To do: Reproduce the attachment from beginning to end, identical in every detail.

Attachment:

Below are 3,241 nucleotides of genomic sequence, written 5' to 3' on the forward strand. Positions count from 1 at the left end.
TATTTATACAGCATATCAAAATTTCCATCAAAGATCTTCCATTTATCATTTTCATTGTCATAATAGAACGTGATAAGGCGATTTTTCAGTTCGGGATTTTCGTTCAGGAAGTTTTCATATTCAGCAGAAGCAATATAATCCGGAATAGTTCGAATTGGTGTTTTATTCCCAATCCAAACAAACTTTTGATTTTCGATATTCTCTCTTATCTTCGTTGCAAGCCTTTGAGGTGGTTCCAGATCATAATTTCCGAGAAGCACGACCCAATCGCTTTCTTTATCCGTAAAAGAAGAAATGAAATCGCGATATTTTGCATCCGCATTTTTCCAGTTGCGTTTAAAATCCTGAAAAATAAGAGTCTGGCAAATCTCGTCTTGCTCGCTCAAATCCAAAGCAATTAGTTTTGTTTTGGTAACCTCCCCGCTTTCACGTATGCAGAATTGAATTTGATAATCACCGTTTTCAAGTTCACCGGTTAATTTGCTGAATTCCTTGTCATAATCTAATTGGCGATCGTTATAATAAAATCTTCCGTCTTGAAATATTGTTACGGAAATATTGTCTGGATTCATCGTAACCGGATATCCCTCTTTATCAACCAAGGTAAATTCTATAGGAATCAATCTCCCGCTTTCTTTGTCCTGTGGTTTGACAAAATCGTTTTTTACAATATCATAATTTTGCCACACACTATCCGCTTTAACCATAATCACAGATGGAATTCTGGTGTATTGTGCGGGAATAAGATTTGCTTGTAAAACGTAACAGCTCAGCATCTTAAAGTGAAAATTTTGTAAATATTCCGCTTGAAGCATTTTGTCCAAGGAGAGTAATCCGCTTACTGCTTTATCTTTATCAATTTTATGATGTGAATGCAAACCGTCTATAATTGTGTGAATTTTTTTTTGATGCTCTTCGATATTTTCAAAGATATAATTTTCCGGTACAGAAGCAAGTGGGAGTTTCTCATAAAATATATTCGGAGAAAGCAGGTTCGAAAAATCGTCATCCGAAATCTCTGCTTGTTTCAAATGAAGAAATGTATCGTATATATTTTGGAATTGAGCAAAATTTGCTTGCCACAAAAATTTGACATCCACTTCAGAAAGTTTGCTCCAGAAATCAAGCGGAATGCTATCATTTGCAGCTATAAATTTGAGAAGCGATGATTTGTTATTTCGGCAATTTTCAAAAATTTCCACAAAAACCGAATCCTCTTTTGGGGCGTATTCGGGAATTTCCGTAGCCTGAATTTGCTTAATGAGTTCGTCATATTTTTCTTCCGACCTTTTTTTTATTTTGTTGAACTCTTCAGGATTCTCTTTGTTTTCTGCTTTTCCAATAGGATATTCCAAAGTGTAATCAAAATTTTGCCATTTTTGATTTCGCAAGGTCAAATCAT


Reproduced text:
Below are 3,241 nucleotides of genomic sequence, written 5' to 3' on the forward strand. Positions count from 1 at the left end.
TATTTATACAGCATATCAAAATTTCCATCAAAGATCTTCCATTTATCATTTTCATTGTCATAATAGAACGTGATAAGGCGATTTTTCAGTTCGGGATTTTCGTTCAGGAAGTTTTCATATTCAGCAGAAGCAATATAATCCGGAATAGTTCGAATTGGTGTTTTATTCCCAATCCAAACAAACTTTTGATTTTCGATATTCTCTCTTATCTTCGTTGCAAGCCTTTGAGGTGGTTCCAGATCATAATTTCCGAGAAGCACGACCCAATCGCTTTCTTTATCCGTAAAAGAAGAAATGAAATCGCGATATTTTGCATCCGCATTTTTCCAGTTGCGTTTAAAATCCTGAAAAATAAGAGTCTGGCAAATCTCGTCTTGCTCGCTCAAATCCAAAGCAATTAGTTTTGTTTTGGTAACCTCCCCGCTTTCACGTATGCAGAATTGAATTTGATAATCACCGTTTTCAAGTTCACCGGTTAATTTGCTGAATTCCTTGTCATAATCTAATTGGCGATCGTTATAATAAAATCTTCCGTCTTGAAATATTGTTACGGAAATATTGTCTGGATTCATCGTAACCGGATATCCCTCTTTATCAACCAAGGTAAATTCTATAGGAATCAATCTCCCGCTTTCTTTGTCCTGTGGTTTGACAAAATCGTTTTTTACAATATCATAATTTTGCCACACACTATCCGCTTTAACCATAATCACAGATGGAATTCTGGTGTATTGTGCGGGAATAAGATTTGCTTGTAAAACGTAACAGCTCAGCATCTTAAAGTGAAAATTTTGTAAATATTCCGCTTGAAGCATTTTGTCCAAGGAGAGTAATCCGCTTACTGCTTTATCTTTATCAATTTTATGATGTGAATGCAAACCGTCTATAATTGTGTGAATTTTTTTTTGATGCTCTTCGATATTTTCAAAGATATAATTTTCCGGTACAGAAGCAAGTGGGAGTTTCTCATAAAATATATTCGGAGAAAGCAGGTTCGAAAAATCGTCATCCGAAATCTCTGCTTGTTTCAAATGAAGAAATGTATCGTATATATTTTGGAATTGAGCAAAATTTGCTTGCCACAAAAATTTGACATCCACTTCAGAAAGTTTGCTCCAGAAATCAAGCGGAATGCTATCATTTGCAGCTATAAATTTGAGAAGCGATGATTTGTTATTTCGGCAATTTTCAAAAATTTCCACAAAAACCGAATCCTCTTTTGGGGCGTATTCGGGAATTTCCGTAGCCTGAATTTGCTTAATGAGTTCGTCATATTTTTCTTCCGACCTTTTTTTTATTTTGTTGAACTCTTCAGGATTCTCTTTGTTTTCTGCTTTTCCAATAGGATATTCCAAAGTGTAATCAAAATTTTGCCATTTTTGATTTCGCAAGGTCAAATCAT